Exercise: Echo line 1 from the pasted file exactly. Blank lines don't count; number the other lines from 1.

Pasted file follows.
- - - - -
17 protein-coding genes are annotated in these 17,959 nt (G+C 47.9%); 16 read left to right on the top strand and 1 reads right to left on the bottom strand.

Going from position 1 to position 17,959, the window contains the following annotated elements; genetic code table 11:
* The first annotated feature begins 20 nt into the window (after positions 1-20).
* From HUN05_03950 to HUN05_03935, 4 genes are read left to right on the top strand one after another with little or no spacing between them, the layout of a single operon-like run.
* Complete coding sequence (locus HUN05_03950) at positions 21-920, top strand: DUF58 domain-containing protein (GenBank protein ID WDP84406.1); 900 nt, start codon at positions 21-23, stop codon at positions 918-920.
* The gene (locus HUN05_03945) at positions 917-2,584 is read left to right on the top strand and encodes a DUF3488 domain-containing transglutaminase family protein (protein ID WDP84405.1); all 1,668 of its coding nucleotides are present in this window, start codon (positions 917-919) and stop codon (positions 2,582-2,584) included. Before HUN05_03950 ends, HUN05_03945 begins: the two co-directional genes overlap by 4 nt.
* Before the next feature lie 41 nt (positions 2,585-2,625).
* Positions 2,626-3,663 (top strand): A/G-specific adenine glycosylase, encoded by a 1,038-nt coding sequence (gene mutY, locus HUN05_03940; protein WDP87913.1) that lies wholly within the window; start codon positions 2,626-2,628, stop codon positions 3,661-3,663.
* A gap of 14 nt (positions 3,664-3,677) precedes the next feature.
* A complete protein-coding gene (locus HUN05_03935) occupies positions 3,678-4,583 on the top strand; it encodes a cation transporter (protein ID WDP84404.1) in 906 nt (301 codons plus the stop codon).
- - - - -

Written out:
17 protein-coding genes are annotated in these 17,959 nt (G+C 47.9%); 16 read left to right on the top strand and 1 reads right to left on the bottom strand.